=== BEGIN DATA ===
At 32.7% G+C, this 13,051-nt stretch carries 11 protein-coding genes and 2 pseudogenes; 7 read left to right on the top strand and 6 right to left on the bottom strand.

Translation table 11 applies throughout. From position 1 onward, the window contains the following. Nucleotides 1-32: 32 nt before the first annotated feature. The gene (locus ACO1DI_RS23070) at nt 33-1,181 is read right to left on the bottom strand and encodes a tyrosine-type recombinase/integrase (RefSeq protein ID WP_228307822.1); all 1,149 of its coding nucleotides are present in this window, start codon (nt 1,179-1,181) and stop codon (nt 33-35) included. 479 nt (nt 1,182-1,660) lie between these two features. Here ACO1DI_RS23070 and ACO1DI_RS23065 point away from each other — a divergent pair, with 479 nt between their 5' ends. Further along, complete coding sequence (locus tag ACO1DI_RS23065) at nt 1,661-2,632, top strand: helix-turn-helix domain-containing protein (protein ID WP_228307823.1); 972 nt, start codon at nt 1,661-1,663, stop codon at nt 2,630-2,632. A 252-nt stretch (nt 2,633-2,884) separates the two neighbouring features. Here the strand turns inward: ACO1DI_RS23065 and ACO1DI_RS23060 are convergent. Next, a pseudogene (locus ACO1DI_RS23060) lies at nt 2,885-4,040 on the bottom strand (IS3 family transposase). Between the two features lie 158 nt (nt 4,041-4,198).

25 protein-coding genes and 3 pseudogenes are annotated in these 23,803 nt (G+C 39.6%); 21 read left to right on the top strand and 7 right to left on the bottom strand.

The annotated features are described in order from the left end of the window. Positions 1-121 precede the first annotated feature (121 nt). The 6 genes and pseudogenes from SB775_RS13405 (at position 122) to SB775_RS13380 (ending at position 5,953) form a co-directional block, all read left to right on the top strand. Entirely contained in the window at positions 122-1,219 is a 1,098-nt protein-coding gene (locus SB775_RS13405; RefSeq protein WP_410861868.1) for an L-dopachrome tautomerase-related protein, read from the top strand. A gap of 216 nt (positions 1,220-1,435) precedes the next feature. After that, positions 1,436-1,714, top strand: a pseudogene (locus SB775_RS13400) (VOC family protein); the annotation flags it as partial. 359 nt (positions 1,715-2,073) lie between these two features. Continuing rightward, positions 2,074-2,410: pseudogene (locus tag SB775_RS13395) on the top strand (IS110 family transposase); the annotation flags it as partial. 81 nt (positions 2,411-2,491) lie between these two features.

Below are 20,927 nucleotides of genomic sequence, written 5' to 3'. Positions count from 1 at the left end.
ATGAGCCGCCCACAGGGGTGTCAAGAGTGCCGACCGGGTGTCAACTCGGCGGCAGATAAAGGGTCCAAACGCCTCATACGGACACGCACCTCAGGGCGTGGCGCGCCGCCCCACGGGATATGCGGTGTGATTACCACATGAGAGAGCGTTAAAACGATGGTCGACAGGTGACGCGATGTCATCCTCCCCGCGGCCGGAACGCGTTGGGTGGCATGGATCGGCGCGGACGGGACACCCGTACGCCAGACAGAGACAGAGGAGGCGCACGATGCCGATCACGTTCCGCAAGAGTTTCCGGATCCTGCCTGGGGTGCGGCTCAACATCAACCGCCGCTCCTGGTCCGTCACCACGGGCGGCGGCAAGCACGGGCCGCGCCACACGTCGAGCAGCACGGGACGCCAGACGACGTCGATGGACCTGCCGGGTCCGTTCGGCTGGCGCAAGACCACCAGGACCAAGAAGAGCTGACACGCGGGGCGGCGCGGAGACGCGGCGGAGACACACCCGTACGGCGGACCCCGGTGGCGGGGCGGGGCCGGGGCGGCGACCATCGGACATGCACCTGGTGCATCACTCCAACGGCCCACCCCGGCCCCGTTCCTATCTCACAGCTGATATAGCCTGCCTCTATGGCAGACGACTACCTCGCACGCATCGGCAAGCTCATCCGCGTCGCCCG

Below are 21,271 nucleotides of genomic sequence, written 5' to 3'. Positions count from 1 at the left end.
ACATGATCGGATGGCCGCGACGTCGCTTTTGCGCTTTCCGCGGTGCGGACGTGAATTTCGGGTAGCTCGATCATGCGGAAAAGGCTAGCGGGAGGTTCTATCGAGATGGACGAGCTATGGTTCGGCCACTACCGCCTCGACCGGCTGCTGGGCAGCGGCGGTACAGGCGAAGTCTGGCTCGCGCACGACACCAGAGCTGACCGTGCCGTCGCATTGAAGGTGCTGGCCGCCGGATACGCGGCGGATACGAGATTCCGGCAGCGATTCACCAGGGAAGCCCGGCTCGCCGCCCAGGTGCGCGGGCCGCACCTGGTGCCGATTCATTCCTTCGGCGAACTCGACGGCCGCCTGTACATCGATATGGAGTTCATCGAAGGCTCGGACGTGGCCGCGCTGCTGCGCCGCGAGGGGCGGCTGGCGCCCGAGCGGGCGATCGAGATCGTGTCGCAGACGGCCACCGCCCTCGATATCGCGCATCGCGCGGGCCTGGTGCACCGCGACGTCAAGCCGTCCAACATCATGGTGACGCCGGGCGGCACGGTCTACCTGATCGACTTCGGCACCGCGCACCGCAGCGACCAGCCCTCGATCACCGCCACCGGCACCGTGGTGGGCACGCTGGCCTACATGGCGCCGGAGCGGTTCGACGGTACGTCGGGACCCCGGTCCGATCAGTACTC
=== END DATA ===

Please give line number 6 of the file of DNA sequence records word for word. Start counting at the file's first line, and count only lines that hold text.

ATGAGCCGCCCACAGGGGTGTCAAGAGTGCCGACCGGGTGTCAACTCGGCGGCAGATAAAGGGTCCAAACGCCTCATACGGACACGCACCTCAGGGCGTGGCGCGCCGCCCCACGGGATATGCGGTGTGATTACCACATGAGAGAGCGTTAAAACGATGGTCGACAGGTGACGCGATGTCATCCTCCCCGCGGCCGGAACGCGTTGGGTGGCATGGATCGGCGCGGACGGGACACCCGTACGCCAGACAGAGACAGAGGAGGCGCACGATGCCGATCACGTTCCGCAAGAGTTTCCGGATCCTGCCTGGGGTGCGGCTCAACATCAACCGCCGCTCCTGGTCCGTCACCACGGGCGGCGGCAAGCACGGGCCGCGCCACACGTCGAGCAGCACGGGACGCCAGACGACGTCGATGGACCTGCCGGGTCCGTTCGGCTGGCGCAAGACCACCAGGACCAAGAAGAGCTGACACGCGGGGCGGCGCGGAGACGCGGCGGAGACACACCCGTACGGCGGACCCCGGTGGCGGGGCGGGGCCGGGGCGGCGACCATCGGACATGCACCTGGTGCATCACTCCAACGGCCCACCCCGGCCCCGTTCCTATCTCACAGCTGATATAGCCTGCCTCTATGGCAGACGACTACCTCGCACGCATCGGCAAGCTCATCCGCGTCGCCCG